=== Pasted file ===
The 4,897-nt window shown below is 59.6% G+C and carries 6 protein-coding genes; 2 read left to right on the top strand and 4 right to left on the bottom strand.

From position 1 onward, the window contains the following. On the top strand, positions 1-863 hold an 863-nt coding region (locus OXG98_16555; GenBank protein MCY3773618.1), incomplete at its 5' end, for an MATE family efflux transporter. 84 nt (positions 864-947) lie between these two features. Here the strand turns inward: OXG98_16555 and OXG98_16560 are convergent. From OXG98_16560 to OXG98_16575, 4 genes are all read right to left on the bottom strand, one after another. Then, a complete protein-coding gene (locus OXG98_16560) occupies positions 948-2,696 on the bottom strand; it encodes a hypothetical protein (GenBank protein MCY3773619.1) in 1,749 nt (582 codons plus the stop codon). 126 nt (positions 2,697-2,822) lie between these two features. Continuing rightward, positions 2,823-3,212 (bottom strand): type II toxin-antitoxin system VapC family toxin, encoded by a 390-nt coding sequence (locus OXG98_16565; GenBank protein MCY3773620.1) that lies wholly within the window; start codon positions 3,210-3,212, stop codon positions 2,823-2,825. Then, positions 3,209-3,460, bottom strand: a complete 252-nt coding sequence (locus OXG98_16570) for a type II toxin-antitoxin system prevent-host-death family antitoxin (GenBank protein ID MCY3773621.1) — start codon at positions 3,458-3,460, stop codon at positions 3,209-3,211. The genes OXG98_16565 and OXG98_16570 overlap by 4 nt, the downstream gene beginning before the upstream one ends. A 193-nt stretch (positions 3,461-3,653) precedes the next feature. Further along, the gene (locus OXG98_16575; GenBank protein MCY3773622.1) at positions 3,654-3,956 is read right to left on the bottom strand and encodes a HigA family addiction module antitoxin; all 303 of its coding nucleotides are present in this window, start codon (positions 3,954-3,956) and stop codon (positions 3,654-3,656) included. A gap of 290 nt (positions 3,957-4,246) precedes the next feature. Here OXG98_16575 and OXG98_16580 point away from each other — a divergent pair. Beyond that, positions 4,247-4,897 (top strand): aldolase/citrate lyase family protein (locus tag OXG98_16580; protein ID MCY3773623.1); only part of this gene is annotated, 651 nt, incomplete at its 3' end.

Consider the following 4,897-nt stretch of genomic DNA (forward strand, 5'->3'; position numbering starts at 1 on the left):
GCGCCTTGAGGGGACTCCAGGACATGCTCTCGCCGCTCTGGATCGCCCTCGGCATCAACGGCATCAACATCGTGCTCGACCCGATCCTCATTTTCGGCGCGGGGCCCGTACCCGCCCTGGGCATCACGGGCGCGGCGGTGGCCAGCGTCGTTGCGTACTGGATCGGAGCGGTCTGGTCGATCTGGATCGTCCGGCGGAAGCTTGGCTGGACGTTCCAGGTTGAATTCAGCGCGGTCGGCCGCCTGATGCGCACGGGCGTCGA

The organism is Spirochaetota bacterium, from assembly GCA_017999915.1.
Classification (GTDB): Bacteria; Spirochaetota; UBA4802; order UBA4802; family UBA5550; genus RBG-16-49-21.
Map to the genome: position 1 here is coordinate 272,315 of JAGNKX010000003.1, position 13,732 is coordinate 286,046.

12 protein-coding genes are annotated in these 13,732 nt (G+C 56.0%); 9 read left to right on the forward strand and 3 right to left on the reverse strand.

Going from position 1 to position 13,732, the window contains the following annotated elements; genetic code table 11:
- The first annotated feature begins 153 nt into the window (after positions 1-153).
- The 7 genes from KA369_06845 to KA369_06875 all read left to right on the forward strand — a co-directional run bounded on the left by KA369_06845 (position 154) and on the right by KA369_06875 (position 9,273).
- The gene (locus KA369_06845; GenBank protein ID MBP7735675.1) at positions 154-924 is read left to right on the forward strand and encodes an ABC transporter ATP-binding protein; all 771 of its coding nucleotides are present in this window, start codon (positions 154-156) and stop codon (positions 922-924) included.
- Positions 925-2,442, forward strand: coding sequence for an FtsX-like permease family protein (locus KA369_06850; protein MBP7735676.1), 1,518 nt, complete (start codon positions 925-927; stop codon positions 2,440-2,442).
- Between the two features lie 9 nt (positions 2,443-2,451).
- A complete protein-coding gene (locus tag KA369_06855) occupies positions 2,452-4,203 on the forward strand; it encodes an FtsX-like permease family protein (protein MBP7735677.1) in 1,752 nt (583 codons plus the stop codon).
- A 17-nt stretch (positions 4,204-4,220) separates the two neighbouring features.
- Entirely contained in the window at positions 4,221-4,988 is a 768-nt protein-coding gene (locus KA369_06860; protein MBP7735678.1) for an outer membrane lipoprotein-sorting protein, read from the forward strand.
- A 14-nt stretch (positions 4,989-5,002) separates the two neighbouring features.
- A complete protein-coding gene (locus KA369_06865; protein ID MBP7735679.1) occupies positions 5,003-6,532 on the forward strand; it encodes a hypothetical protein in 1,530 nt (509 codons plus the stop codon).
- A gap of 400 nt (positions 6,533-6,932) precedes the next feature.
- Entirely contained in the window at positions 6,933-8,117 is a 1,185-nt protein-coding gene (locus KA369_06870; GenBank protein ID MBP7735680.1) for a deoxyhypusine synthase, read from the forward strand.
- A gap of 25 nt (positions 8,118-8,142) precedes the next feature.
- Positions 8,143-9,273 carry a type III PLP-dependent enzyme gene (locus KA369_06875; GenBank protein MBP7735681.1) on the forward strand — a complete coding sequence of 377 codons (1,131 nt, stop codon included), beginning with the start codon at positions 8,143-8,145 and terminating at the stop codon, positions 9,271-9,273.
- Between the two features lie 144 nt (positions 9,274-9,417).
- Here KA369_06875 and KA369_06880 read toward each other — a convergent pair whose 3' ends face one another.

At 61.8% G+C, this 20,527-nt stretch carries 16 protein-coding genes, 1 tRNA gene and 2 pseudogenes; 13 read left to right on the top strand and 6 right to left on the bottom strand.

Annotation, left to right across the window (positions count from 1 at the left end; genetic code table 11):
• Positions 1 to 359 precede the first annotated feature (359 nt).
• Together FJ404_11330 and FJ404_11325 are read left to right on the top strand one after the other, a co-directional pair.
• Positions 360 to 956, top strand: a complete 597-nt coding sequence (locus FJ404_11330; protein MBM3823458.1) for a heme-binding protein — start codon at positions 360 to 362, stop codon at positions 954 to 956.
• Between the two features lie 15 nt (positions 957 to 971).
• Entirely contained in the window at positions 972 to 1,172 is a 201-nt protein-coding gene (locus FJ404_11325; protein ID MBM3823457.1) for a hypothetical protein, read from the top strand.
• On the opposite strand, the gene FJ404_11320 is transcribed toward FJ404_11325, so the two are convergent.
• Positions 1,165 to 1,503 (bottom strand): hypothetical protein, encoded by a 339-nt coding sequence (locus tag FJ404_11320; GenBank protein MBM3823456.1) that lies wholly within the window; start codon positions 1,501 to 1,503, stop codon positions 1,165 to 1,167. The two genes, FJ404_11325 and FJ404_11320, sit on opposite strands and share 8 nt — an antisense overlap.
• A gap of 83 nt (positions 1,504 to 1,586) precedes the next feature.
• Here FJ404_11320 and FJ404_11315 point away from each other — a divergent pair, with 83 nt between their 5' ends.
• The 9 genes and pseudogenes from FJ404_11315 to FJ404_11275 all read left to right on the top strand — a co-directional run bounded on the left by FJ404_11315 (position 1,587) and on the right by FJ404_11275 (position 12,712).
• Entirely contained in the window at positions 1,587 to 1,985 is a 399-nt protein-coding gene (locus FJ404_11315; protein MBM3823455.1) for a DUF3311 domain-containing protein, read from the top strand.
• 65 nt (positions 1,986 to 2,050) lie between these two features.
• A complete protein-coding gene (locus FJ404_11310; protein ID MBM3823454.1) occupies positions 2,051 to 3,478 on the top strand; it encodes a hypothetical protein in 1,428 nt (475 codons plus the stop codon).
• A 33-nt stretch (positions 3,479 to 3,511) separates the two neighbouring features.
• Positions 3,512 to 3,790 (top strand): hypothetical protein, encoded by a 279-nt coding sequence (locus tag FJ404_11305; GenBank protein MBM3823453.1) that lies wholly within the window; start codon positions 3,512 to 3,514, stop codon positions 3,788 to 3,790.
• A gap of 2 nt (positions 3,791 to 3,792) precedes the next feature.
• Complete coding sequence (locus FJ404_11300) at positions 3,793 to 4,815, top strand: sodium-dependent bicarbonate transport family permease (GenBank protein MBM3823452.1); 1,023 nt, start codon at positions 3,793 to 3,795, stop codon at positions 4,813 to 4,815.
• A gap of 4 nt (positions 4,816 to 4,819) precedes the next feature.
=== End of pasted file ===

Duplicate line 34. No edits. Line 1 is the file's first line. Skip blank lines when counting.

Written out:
• Positions 1,165 to 1,503 (bottom strand): hypothetical protein, encoded by a 339-nt coding sequence (locus tag FJ404_11320; GenBank protein MBM3823456.1) that lies wholly within the window; start codon positions 1,501 to 1,503, stop codon positions 1,165 to 1,167. The two genes, FJ404_11325 and FJ404_11320, sit on opposite strands and share 8 nt — an antisense overlap.